Do you ever feel like your parents want to get rid of you?
I didn’t just feel it, I lived it. My parents got rid of me, a month after I turned 14, by locking me up in a warehouse. Straight Inc, the place was called.
My mother’s husband had been beating me up. I guess she got sick of my screams.
Straight billed itself as a drug rehab for kids. The weird thing was, out of of the hundreds of us in there, like three of us had done more than drink a beer, smoke a joint. But to Straight, every teen was a druggie. At least, every teen whose parents had a checkbook and a desire to get rid of ’em….
But to Straight, every teen was a druggie. At least, every teen whose parents had a checkbook and a desire to get rid of ’em….
My mother told me she was taking me to a boarding school. Picturing green lawns and window seats, I got in the car. I let her and her husband drive me across six states.
But then I stepped into the Straight building, and everything felt wrong, like carnival music played backwards. The few kids I saw had shirts tucked in, robot eyes. The adults had clenched jaws and clipboards.
I was a strong kid, a loud kid. I was used to at least being able fight back.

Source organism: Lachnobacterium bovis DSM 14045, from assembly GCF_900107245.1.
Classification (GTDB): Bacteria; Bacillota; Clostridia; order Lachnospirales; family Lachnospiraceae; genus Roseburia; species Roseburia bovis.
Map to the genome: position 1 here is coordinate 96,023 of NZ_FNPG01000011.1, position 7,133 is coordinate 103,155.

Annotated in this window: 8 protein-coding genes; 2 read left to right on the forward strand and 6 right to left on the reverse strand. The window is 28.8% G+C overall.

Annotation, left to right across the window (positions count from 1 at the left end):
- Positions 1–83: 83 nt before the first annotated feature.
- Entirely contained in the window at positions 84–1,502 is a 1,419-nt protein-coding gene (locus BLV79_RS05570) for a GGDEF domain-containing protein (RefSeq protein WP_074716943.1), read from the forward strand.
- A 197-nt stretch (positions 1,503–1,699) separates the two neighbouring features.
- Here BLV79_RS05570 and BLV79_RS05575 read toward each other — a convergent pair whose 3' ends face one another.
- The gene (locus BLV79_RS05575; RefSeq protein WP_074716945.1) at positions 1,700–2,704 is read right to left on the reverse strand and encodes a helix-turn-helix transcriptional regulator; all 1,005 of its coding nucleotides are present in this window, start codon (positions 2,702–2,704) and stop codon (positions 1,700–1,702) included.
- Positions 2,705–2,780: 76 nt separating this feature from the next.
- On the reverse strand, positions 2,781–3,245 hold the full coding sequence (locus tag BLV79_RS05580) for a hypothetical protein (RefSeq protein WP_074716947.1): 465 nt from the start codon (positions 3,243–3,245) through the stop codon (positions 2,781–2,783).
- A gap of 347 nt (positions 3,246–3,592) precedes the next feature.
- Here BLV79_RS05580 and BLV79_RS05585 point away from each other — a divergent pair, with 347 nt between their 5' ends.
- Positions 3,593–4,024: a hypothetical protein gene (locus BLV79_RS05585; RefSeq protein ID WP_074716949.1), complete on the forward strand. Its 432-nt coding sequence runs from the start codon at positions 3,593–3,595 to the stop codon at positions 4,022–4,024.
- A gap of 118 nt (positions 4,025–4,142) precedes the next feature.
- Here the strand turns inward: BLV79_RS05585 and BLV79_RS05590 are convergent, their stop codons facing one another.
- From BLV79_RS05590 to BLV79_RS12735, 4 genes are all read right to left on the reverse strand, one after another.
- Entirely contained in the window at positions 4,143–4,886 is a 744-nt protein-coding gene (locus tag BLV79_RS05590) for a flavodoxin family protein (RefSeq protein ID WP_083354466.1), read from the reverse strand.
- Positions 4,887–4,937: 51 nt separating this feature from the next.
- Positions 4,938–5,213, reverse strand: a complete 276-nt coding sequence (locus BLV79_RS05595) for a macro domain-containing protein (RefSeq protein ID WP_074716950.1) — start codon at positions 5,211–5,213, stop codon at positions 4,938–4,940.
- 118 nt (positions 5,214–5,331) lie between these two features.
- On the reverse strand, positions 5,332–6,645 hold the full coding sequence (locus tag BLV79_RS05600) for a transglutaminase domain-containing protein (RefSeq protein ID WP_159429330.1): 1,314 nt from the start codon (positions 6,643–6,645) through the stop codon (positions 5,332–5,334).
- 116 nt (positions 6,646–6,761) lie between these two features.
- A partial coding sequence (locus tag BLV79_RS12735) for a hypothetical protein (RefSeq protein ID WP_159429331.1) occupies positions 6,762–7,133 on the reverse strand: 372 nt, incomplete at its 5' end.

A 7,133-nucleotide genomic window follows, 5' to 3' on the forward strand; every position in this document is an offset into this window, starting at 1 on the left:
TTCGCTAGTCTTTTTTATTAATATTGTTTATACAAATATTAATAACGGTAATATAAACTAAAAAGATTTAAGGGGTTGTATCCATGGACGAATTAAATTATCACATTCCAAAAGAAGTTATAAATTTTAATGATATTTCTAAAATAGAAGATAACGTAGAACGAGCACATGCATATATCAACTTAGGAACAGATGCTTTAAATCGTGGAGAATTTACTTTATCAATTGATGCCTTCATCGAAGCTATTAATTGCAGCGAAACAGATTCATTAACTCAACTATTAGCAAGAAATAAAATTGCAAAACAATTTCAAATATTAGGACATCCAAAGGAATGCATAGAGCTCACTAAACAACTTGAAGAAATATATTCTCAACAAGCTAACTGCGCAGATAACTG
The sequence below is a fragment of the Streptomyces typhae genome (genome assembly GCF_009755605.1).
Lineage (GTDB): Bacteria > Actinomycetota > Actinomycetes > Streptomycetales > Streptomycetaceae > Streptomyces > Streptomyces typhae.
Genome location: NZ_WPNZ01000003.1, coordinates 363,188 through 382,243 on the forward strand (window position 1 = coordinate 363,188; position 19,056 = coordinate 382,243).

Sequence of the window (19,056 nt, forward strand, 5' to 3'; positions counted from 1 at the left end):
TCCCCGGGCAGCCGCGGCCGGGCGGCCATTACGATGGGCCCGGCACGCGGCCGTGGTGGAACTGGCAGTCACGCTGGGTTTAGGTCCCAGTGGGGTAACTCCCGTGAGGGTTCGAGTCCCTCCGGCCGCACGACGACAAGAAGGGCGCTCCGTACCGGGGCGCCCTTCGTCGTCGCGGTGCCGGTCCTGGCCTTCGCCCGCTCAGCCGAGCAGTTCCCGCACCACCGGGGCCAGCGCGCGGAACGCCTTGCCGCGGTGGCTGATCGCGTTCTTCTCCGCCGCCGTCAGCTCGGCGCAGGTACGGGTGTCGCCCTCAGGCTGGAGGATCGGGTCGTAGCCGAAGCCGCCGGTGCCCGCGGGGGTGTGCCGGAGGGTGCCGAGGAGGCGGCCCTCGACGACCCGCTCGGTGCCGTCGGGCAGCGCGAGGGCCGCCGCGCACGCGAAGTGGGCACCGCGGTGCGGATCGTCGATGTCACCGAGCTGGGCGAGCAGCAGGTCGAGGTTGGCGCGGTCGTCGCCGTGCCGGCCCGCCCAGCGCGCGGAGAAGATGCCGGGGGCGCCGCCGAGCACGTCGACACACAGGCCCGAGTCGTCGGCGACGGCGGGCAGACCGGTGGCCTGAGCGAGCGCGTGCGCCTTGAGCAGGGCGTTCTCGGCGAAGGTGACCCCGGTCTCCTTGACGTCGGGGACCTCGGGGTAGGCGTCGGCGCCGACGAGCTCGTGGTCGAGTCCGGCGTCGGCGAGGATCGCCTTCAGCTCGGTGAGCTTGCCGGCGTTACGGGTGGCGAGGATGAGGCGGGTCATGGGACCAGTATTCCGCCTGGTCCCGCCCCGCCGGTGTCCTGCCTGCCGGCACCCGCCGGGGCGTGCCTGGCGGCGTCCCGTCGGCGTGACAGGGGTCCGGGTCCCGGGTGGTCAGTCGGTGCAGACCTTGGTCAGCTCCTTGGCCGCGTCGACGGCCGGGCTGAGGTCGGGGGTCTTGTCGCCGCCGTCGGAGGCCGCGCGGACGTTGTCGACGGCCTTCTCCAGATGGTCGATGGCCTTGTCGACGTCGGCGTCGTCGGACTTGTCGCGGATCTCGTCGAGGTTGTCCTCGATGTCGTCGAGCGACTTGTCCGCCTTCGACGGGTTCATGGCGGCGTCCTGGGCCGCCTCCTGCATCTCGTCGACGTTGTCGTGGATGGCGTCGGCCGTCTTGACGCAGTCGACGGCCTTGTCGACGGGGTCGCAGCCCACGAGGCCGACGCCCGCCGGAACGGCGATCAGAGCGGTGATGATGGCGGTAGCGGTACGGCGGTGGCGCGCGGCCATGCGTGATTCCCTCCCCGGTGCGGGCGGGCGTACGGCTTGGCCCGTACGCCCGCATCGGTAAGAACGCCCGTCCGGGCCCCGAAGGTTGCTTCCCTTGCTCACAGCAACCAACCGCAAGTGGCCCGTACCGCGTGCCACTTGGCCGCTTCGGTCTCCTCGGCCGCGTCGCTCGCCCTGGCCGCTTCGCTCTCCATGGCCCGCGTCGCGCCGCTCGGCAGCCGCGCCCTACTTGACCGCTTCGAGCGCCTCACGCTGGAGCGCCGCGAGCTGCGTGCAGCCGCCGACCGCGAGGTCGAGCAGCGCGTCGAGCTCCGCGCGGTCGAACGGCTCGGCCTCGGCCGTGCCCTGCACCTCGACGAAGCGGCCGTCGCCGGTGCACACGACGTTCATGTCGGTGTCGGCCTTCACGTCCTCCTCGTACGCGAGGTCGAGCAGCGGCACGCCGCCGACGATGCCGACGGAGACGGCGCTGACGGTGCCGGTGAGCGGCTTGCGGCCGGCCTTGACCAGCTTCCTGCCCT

I was a strong kid, a loud kid. I was used to at least being able to fight back. But there was no fighting back at Straight.
My mother said goodbye; said she was leaving me there. I tried to bum rush her. Seven people–three girls, four guys–grabbed my arms, my legs, my Levi’s waistband. They held tight.
When I tried to scream, they clamped hands over my mouth. When I tried to bite, it felt like they’d stolen my teeth.
I learned quick that I couldn’t use my teeth at Straight. Or my screams. Or my fight. All I could do was tell those hundreds of kids, “My mother was right. I am a drug addict.” All I could do was lie, and swear it was the truth.
Thank you so much for reading. If you know a teen (or their parent) who might benefit from this, please share. If you’re feeling my stuff, sign up for my newsletter or follow me on social. If you want the whole story of my incarceration at Straight, find it in my memoir The Dead Inside.